Post Tagged with: "luddite fallacy"

Do Entrepreneurs Really Create Jobs?

Do Entrepreneurs Really Create Jobs?

Barry Ritholtz has an iconoclastic take on entrepreneurs and job creation:

BI is a digital media property. The print industry (aka dead trees) has been fighting a losing battle versus online competition for years. The print news industry itself is shrinking, while the online industry is growing — but online’s gains are not nearly as large as offline’s losses.

Those 75 jobs Henry mentioned? Twenty-five years ago, they would have been 250 jobs at various newspapers and magazines. Writers, copy editors, artists, printers (Humans, not HPs), etc. The enormous gains in productivity allow far fewer people to do the work formerly employing far more people. This is the inevitable path of technology. Ever since the first human sharpened a stick to hunt, that curve has been the accomplishment of more production with fewer people.

What entrepreneurs actually do is facilitate moving workers from one firm to another — from the less productive business model to the more productive one — as they battle it out in the marketplace.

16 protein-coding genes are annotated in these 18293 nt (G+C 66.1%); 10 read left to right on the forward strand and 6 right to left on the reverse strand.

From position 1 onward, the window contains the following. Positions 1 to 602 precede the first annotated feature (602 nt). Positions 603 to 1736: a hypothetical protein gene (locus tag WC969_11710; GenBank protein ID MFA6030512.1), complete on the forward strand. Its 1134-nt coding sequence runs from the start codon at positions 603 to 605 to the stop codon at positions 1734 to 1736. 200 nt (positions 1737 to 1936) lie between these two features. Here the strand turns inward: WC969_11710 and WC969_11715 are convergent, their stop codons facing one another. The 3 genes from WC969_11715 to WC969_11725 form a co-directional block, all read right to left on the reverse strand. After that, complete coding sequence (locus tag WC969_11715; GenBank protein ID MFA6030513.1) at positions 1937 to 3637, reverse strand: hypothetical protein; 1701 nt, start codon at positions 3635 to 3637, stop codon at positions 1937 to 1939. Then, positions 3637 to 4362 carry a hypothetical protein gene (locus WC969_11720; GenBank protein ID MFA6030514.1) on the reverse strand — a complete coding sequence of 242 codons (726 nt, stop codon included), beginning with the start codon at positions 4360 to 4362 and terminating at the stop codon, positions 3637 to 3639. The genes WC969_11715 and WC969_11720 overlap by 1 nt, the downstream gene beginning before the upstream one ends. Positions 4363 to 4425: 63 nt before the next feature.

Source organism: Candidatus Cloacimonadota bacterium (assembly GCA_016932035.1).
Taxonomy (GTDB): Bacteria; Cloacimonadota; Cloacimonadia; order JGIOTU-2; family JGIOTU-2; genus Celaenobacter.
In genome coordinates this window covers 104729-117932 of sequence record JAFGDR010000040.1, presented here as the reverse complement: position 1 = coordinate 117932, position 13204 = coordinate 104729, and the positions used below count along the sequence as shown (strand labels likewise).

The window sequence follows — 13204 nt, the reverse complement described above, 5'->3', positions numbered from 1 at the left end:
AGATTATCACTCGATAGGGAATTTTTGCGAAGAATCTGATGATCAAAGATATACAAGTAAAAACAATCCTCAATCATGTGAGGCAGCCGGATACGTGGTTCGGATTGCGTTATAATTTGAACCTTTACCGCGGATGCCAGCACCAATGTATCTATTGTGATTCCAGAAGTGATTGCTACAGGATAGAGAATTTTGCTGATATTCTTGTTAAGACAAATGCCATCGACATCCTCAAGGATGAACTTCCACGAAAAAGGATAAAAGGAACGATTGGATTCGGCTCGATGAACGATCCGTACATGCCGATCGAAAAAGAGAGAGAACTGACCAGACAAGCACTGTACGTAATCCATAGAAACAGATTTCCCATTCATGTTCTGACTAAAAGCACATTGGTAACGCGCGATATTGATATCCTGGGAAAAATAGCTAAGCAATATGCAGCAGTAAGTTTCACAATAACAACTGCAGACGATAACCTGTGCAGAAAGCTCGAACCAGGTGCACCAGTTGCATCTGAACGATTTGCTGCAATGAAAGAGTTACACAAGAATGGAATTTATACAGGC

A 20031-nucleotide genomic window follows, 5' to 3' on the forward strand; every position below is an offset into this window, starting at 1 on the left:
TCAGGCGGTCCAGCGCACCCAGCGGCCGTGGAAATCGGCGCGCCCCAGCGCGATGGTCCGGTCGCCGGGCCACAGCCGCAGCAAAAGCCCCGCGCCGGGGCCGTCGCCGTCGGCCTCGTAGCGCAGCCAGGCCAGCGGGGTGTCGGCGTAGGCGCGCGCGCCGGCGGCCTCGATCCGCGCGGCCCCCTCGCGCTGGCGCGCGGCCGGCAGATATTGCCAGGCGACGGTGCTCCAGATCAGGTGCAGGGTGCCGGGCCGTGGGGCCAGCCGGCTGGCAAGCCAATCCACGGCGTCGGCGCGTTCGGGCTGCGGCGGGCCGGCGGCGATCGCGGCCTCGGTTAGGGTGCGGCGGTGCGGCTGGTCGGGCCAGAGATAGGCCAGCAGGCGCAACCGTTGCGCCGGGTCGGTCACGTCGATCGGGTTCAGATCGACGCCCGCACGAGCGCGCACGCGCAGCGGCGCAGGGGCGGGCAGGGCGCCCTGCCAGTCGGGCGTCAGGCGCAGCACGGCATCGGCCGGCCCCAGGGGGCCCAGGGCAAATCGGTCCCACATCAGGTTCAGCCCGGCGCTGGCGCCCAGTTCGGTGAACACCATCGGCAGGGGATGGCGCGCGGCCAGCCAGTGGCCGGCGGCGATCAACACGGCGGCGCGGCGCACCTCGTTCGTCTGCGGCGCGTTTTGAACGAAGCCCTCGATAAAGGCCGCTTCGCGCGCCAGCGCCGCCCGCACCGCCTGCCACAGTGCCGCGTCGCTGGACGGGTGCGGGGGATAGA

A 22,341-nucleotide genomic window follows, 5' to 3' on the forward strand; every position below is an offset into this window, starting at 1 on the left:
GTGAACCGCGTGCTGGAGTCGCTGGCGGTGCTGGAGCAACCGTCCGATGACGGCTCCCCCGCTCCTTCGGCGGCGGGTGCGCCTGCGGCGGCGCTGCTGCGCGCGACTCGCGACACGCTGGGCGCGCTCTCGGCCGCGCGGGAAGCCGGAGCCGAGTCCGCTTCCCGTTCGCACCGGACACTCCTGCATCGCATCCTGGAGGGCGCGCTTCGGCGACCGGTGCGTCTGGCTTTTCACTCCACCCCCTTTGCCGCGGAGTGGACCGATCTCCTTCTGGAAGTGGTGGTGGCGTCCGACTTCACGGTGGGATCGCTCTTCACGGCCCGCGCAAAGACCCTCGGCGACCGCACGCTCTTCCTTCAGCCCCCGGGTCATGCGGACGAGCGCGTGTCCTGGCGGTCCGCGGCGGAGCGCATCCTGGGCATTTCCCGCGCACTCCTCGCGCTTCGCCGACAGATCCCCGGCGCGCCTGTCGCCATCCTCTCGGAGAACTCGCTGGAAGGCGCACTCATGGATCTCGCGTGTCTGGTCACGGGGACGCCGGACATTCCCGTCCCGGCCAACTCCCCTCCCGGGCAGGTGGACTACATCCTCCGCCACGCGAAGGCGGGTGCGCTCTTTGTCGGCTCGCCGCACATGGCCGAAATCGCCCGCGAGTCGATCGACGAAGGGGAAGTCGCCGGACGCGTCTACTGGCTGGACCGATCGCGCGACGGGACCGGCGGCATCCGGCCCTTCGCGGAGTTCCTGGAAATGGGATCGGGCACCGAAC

Economonitor: On Job Creation, Creative Destruction and Technology

(Note: It sounds from Ritholtz’s piece that Blodget is claiming that BI created jobs, but Blodget actually does not claim this. The original piece is here)

I do think that in some cases entrepreneurs create economic opportunity where none existed before – this would especially seem to be the case in the “shadow economy” that thrives in squatter settlements all over the world. But many enterprises now are in the business of destroying jobs through technology. Many more jobs now exist for computer programmers. I benefit from the IT revolution as a journalist in that I rather doubt there would be nearly as many people employed as technology journalists otherwise. But the companies that employ these people, the companies that I cover, are upending entire industries, such as legal services and travel agencies.

In the past we could assume the luddite fallacy was indeed a fallacy. However, reading Race Against the Machine or Slate’s Robot Invasion series it appears that concept may soon need to be renamed the luddite principle.

It doesn’t matter when you were born, we’re all a part of generation sell now. But are we about to turn a corner?

December 19, 2011 2 comments